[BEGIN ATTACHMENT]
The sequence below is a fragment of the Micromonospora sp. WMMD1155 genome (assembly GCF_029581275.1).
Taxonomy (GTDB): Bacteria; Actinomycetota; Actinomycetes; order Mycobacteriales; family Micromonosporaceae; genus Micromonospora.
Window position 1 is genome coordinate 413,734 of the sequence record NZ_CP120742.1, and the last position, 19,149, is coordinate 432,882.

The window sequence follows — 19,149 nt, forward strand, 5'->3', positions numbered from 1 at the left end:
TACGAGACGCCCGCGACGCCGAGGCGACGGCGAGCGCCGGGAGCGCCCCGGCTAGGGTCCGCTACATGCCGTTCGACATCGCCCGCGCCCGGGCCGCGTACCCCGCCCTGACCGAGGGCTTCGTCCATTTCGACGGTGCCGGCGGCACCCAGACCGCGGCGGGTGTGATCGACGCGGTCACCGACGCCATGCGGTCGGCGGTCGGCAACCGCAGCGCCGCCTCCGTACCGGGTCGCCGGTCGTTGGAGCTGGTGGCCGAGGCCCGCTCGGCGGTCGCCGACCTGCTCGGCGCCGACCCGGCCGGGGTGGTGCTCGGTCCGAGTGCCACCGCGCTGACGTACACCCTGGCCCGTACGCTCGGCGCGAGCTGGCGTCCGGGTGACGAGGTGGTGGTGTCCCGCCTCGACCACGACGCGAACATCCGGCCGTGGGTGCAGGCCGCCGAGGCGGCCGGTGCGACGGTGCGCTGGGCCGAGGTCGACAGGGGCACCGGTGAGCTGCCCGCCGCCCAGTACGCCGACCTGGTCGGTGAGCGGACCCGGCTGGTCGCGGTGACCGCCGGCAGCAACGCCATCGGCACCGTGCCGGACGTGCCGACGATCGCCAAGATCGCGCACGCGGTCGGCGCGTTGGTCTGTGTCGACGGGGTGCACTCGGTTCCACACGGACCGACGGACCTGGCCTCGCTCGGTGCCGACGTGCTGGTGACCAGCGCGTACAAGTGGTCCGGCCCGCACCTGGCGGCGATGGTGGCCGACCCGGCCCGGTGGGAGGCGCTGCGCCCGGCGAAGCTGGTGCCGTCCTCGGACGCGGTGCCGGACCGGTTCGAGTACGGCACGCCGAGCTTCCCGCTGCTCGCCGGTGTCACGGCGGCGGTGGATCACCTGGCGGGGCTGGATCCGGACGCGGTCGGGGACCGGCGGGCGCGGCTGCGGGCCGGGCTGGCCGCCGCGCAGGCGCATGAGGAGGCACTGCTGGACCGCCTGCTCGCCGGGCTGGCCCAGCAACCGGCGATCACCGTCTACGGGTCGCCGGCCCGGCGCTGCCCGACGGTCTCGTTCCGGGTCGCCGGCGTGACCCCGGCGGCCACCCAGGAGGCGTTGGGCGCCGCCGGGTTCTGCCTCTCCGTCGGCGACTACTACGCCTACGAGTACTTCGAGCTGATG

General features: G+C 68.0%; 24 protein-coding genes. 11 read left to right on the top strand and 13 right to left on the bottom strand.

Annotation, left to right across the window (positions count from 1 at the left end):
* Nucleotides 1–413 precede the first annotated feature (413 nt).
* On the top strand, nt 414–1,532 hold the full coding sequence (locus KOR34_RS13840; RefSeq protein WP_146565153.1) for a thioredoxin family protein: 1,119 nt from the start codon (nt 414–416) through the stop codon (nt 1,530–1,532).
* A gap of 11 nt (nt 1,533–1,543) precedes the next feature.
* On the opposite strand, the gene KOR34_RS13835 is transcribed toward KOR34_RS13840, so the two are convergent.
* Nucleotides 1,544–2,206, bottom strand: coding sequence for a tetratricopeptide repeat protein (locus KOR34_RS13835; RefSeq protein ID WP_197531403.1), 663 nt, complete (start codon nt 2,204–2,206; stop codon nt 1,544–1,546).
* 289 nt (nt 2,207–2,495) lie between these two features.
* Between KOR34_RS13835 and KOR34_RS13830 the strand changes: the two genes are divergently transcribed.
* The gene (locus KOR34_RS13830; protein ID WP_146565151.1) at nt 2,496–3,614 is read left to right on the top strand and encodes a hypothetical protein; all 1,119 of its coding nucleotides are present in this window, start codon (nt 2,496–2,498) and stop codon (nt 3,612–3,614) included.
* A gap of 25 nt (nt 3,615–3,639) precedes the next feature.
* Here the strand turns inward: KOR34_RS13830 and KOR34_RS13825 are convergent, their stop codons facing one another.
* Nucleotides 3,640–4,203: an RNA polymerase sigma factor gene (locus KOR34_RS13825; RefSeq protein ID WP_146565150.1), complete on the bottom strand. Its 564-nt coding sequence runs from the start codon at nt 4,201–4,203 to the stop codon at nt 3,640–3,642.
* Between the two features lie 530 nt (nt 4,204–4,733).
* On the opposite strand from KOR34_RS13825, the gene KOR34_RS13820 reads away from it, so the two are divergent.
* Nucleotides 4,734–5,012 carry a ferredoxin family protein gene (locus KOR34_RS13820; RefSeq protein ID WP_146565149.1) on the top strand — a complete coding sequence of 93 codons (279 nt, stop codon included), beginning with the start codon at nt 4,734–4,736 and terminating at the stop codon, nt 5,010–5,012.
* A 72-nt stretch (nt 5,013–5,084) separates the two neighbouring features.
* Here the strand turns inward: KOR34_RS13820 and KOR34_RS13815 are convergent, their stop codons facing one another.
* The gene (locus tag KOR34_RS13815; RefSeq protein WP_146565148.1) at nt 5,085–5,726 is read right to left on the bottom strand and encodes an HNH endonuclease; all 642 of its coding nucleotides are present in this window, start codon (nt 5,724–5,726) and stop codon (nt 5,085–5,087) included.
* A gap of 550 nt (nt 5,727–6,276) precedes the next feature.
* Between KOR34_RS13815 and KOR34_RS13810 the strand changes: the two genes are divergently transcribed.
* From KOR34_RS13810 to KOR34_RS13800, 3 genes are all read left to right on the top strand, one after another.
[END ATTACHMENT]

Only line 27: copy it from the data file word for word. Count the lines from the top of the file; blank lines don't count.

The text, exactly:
* From KOR34_RS13810 to KOR34_RS13800, 3 genes are all read left to right on the top strand, one after another.